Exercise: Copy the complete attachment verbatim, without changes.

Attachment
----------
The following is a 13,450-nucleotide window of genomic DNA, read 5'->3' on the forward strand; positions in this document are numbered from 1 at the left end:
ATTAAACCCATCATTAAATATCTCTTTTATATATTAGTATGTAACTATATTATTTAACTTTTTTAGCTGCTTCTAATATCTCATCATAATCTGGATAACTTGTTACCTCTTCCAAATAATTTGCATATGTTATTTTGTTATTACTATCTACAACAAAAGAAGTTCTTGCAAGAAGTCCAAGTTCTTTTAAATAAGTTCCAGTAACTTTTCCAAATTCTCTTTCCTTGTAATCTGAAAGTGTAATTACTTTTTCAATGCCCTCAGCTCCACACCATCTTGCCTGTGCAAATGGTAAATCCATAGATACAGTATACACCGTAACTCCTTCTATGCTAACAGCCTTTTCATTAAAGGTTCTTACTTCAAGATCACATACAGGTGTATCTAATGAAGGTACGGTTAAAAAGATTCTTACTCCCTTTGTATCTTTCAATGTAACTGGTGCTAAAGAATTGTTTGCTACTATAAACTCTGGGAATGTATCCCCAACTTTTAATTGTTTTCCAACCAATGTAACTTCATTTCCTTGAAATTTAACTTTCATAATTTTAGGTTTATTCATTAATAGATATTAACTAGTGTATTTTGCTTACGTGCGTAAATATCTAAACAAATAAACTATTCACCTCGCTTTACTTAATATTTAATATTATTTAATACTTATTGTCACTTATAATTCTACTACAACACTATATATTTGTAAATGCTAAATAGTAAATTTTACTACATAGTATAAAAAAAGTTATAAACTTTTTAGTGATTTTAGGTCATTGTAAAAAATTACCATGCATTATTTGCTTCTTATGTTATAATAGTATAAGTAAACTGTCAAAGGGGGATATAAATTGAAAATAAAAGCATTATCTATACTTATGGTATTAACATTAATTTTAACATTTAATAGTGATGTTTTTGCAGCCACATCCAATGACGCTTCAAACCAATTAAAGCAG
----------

The following is a 13,450-nucleotide window of genomic DNA, read 5'->3' on the forward strand; positions in this document are numbered from 1 at the left end:
ATTAAACCCATCATTAAATATCTCTTTTATATATTAGTATGTAACTATATTATTTAACTTTTTTAGCTGCTTCTAATATCTCATCATAATCTGGATAACTTGTTACCTCTTCCAAATAATTTGCATATGTTATTTTGTTATTACTATCTACAACAAAAGAAGTTCTTGCAAGAAGTCCAAGTTCTTTTAAATAAGTTCCAGTAACTTTTCCAAATTCTCTTTCCTTGTAATCTGAAAGTGTAATTACTTTTTCAATGCCCTCAGCTCCACACCATCTTGCCTGTGCAAATGGTAAATCCATAGATACAGTATACACCGTAACTCCTTCTATGCTAACAGCCTTTTCATTAAAGGTTCTTACTTCAAGATCACATACAGGTGTATCTAATGAAGGTACGGTTAAAAAGATTCTTACTCCCTTTGTATCTTTCAATGTAACTGGTGCTAAAGAATTGTTTGCTACTATAAACTCTGGGAATGTATCCCCAACTTTTAATTGTTTTCCAACCAATGTAACTTCATTTCCTTGAAATTTAACTTTCATAATTTTAGGTTTATTCATTAATAGATATTAACTAGTGTATTTTGCTTACGTGCGTAAATATCTAAACAAATAAACTATTCACCTCGCTTTACTTAATATTTAATATTATTTAATACTTATTGTCACTTATAATTCTACTACAACACTATATATTTGTAAATGCTAAATAGTAAATTTTACTACATAGTATAAAAAAAGTTATAAACTTTTTAGTGATTTTAGGTCATTGTAAAAAATTACCATGCATTATTTGCTTCTTATGTTATAATAGTATAAGTAAACTGTCAAAGGGGGATATAAATTGAAAATAAAAGCATTATCTATACTTATGGTATTAACATTAATTTTAACATTTAATAGTGATGTTTTTGCAGCCACATCCAATGACGCTTCAAACCAATTAAAGCAG